Uninsured Drivers Raise Costs, Risks for Law-Abiding Drivers
In every state except New Hampshire, drivers are required to carry liability insurance. It’s generally a crime to drive without state-required liability insurance, yet about one in every seven motorists on the nation’s highways lacks this supposedly compulsory insurance. Non-compliance levels vary widely among states: a 2011 insurance industry study using 2009 data put the national average for uninsured motorists at 13.8% (from 28% for Mississippi drivers and 26% in New Mexico, down to 4.5% in Massachusetts and Maine.) At 15%, the District of Columbia and Maryland were above the national average, while Virginia at 11% was below.
Why do so many drivers fail to carry required insurance? Some are driving illegally, with a revoked or suspended license or no license at all. Other drivers may calculate that paying fines for driving without insurance is less costly than paying lower than insurance premiums. In a recent survey, over 40% of uninsured drivers said they couldn’t afford insurance, or complained that it was too expensive.
Whatever the reason, drivers who obey the motorist insurance laws pay more, and face greater risks, due to uninsured drivers. Some states require basic auto insurance policies to include uninsured motorist (UM) coverage, to pay for damages and injuries from accidents caused by an uninsured driver. In states where UM coverage is not required, many motorists add it to their policies. As far back as 2007, the National Association of Insurance Commissioners estimated that law-abiding motorists paid $10.8 billion annually in higher insurance costs due to uninsured drivers.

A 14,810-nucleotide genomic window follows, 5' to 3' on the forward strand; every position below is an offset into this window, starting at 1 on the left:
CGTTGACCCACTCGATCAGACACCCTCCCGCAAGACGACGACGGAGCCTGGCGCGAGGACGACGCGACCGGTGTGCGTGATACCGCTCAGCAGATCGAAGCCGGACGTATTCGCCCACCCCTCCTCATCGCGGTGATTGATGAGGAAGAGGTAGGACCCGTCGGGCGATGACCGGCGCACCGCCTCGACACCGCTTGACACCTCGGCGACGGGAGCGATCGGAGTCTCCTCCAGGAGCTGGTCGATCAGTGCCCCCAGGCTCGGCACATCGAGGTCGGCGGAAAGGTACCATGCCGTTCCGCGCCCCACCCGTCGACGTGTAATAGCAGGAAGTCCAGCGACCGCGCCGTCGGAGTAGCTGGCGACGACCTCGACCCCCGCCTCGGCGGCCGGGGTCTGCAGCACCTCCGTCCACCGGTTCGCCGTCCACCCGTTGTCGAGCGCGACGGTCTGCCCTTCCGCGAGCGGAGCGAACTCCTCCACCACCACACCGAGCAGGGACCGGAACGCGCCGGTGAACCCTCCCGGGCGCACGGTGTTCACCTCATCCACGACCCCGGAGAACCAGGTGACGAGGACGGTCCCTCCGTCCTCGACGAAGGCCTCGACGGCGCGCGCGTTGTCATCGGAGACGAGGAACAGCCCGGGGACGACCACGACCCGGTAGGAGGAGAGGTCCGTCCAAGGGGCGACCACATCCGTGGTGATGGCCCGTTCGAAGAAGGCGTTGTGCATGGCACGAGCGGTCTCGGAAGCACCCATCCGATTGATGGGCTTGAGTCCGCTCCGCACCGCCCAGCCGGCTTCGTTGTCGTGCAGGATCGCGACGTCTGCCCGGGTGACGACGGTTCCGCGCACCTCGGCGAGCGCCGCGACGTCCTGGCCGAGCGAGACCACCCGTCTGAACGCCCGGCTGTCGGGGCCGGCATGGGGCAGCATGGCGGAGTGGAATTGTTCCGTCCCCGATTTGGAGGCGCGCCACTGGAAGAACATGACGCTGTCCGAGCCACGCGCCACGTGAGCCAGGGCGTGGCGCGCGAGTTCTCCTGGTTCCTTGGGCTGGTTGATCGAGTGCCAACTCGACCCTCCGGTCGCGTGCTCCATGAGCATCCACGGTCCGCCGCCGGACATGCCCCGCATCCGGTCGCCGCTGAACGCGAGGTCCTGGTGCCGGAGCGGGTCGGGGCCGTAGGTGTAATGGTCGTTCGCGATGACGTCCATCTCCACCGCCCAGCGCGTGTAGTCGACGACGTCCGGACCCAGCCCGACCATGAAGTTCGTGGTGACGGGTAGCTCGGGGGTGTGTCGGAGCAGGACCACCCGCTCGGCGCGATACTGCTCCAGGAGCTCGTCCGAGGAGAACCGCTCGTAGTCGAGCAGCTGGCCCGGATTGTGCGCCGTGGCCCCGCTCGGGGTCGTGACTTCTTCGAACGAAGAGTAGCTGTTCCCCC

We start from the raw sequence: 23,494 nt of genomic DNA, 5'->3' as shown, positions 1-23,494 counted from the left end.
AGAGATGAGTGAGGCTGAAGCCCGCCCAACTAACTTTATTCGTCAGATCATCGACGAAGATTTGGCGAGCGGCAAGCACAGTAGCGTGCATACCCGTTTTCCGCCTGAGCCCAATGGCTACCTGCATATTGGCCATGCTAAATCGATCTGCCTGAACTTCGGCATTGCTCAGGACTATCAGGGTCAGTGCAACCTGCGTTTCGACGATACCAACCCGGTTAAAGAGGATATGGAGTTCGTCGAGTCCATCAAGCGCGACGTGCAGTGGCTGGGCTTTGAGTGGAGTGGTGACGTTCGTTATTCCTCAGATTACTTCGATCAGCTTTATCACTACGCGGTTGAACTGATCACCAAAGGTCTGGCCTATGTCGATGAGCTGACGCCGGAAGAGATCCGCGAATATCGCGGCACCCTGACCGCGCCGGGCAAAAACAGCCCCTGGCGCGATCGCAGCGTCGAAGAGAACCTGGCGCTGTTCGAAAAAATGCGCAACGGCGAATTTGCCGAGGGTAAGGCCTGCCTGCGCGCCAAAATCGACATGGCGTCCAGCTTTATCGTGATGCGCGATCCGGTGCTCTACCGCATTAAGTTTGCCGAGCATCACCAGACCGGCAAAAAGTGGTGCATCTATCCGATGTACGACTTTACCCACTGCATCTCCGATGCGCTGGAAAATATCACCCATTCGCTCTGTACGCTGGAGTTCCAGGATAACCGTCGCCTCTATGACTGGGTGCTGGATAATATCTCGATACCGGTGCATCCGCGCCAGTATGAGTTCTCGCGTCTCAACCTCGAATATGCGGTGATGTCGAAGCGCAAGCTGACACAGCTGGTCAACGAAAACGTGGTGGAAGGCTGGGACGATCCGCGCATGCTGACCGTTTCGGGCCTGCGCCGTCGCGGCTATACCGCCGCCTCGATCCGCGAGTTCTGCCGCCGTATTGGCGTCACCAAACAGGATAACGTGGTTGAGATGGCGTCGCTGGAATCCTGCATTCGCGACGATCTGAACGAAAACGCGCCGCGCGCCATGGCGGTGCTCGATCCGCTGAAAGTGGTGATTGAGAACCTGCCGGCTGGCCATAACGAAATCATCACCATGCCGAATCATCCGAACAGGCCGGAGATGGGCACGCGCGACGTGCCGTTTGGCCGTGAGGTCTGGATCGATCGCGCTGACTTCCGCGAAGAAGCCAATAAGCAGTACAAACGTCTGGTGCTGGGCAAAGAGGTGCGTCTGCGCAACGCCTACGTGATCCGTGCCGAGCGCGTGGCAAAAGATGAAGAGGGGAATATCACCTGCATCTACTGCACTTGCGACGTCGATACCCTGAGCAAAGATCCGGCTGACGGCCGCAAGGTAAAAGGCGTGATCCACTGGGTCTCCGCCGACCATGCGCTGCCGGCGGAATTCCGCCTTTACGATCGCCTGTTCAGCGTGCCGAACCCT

Incredibly, some states still don’t require vehicle owners to show proof of insurance. Also, since some drivers buy insurance when registering a vehicle, then cancel it, a uniform, easy-to-use notification system is needed in order to inform states when auto insurance policies are canceled. Penalties for uninsured drivers can be increased. Some states are also experimenting with other approaches. California has tried, with limited success, to create affordable insurance options for low-income drivers.
Until the uninsured driver problem is fixed, smart motorists should ensure that they have adequate UM insurance, and consult an experienced auto accident injury lawyer if they are in an accident with an uninsured driver. In order to protect you and your family, we suggest that you have at least $250,000.00 in uninsured motorist coverage. If your own liability insurance carrier will sell you higher limits of coverage, it is wise to purchase that coverage if you can afford it.